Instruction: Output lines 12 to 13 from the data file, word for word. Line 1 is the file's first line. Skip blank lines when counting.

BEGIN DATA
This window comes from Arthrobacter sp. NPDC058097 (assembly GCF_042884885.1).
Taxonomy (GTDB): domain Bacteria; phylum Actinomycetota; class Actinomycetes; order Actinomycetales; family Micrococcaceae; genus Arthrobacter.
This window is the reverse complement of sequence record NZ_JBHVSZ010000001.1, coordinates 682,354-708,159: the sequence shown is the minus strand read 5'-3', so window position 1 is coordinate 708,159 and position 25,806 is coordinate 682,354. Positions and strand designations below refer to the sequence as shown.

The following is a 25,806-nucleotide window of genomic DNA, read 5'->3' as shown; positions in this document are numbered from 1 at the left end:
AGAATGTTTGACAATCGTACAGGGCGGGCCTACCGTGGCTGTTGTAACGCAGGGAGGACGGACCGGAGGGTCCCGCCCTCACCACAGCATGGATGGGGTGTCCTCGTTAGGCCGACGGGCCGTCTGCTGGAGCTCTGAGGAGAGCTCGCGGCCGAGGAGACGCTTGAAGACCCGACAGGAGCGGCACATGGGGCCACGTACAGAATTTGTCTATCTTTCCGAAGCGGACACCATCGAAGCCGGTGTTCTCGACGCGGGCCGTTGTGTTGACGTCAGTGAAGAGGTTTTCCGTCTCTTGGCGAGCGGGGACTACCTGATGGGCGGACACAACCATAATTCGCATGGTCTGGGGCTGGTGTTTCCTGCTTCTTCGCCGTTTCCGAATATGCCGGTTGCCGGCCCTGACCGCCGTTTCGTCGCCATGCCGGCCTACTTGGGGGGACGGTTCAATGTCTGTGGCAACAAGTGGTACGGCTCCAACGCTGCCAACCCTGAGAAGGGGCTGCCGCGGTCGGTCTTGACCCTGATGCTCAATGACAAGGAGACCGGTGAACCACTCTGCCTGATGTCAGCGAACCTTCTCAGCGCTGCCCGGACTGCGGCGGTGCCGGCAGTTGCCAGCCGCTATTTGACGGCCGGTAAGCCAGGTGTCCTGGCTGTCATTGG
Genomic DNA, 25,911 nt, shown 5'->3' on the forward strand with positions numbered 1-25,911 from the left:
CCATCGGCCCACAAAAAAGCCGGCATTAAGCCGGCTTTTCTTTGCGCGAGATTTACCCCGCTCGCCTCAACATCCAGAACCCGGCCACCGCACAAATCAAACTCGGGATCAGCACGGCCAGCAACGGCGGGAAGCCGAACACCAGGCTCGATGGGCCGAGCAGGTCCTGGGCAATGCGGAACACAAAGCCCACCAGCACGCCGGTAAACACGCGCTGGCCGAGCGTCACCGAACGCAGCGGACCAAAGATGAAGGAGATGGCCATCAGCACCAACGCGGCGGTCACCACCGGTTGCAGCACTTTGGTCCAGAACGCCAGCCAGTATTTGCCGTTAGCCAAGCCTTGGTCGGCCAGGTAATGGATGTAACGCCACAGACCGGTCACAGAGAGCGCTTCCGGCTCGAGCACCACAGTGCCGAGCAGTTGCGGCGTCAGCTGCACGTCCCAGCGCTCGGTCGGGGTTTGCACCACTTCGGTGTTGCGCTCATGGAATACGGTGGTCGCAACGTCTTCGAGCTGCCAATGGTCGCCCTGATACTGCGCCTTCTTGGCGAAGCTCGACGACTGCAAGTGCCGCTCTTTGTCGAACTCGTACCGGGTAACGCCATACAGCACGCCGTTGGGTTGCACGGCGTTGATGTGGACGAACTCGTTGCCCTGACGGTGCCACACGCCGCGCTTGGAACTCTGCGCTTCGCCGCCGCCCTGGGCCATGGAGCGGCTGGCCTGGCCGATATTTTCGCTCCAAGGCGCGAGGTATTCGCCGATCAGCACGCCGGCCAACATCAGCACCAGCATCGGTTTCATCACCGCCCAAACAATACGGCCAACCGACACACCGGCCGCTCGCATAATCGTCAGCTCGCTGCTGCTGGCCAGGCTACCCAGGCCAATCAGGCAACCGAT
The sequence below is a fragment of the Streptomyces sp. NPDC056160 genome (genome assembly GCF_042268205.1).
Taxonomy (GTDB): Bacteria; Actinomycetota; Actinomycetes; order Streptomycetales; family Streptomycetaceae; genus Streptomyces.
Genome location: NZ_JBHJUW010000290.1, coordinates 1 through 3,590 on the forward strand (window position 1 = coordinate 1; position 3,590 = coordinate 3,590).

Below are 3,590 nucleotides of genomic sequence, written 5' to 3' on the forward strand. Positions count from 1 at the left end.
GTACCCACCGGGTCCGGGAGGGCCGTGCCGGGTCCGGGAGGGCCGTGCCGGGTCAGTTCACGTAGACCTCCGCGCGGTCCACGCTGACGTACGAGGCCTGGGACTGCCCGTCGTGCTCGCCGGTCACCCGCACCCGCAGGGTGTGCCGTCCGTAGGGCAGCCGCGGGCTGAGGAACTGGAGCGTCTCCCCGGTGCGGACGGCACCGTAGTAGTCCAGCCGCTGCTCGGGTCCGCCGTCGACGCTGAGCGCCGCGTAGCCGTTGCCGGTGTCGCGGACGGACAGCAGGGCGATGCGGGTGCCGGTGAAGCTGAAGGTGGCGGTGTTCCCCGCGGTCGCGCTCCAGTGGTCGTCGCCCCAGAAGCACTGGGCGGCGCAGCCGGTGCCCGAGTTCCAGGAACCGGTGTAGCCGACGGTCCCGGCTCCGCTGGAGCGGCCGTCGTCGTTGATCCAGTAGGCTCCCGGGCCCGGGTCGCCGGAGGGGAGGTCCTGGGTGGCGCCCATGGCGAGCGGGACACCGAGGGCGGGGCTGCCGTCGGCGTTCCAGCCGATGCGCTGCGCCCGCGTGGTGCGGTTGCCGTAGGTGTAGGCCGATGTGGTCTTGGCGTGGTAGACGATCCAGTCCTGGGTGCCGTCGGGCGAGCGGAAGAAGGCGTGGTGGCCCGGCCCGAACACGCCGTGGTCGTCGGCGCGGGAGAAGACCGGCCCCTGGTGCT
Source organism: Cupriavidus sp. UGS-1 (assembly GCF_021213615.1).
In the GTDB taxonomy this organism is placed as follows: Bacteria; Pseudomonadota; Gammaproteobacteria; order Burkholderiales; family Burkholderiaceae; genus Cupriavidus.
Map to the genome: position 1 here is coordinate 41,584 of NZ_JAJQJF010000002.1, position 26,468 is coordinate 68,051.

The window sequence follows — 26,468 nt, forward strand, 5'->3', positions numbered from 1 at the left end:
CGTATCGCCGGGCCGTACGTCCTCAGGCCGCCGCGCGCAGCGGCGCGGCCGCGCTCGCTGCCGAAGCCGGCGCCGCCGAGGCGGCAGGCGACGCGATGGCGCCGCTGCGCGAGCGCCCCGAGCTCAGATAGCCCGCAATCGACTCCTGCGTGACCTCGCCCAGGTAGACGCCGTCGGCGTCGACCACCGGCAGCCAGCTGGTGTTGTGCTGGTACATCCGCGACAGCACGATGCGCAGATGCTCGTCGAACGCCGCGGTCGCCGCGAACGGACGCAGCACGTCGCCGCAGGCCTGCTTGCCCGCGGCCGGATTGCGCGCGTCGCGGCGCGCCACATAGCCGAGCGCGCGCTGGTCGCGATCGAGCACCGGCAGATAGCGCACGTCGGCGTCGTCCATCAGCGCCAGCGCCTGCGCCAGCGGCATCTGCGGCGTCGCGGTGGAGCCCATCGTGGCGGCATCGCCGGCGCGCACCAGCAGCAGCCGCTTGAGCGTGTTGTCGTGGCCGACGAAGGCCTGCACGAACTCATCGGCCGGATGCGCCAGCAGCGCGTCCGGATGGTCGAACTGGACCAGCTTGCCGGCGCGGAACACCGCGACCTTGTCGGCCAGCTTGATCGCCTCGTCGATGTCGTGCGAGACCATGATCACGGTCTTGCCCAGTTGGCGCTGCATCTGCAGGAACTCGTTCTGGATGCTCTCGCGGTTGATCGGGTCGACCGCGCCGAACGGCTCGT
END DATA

GTACCCACCGGGTCCGGGAGGGCCGTGCCGGGTCCGGGAGGGCCGTGCCGGGTCAGTTCACGTAGACCTCCGCGCGGTCCACGCTGACGTACGAGGCCTGGGACTGCCCGTCGTGCTCGCCGGTCACCCGCACCCGCAGGGTGTGCCGTCCGTAGGGCAGCCGCGGGCTGAGGAACTGGAGCGTCTCCCCGGTGCGGACGGCACCGTAGTAGTCCAGCCGCTGCTCGGGTCCGCCGTCGACGCTGAGCGCCGCGTAGCCGTTGCCGGTGTCGCGGACGGACAGCAGGGCGATGCGGGTGCCGGTGAAGCTGAAGGTGGCGGTGTTCCCCGCGGTCGCGCTCCAGTGGTCGTCGCCCCAGAAGCACTGGGCGGCGCAGCCGGTGCCCGAGTTCCAGGAACCGGTGTAGCCGACGGTCCCGGCTCCGCTGGAGCGGCCGTCGTCGTTGATCCAGTAGGCTCCCGGGCCCGGGTCGCCGGAGGGGAGGTCCTGGGTGGCGCCCATGGCGAGCGGGACACCGAGGGCGGGGCTGCCGTCGGCGTTCCAGCCGATGCGCTGCGCCCGCGTGGTGCGGTTGCCGTAGGTGTAGGCCGATGTGGTCTTGGCGTGGTAGACGATCCAGTCCTGGGTGCCGTCGGGCGAGCGGAAGAAGGCGTGGTGGCCCGGCCCGAACACGCCGTGGTCGTCGGCGCGGGAGAAGACCGGCCCCTGGTGCT
Source organism: Cupriavidus sp. UGS-1 (assembly GCF_021213615.1).